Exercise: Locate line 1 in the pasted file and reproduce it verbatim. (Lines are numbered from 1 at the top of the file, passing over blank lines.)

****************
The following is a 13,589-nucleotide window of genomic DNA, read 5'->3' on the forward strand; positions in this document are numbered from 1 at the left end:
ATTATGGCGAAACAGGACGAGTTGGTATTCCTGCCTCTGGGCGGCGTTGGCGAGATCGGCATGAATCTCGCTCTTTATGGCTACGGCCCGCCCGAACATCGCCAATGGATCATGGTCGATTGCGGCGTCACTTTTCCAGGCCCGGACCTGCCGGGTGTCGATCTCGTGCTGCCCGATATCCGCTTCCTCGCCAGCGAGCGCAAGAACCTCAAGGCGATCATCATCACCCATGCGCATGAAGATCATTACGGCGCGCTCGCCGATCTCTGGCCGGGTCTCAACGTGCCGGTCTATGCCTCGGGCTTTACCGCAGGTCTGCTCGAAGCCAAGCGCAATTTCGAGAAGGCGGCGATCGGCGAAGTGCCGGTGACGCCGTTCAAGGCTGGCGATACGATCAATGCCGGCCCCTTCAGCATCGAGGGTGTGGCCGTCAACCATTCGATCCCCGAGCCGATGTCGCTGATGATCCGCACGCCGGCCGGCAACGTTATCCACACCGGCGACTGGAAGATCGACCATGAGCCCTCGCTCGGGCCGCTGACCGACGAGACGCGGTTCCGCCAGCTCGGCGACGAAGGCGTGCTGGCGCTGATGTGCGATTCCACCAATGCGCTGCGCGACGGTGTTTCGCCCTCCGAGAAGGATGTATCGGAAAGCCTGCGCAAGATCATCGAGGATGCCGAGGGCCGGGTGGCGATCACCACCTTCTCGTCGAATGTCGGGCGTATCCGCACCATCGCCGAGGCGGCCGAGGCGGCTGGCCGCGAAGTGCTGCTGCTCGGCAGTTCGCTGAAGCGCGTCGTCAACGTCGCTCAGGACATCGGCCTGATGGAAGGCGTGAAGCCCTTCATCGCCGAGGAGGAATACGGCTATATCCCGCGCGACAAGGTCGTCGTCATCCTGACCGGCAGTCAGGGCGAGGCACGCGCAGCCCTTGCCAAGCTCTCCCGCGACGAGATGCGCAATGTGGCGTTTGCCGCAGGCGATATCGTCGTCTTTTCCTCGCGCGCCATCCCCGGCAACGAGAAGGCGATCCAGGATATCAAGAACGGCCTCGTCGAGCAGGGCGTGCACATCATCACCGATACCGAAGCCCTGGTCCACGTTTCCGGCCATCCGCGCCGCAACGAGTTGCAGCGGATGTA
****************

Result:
The following is a 13,589-nucleotide window of genomic DNA, read 5'->3' on the forward strand; positions in this document are numbered from 1 at the left end: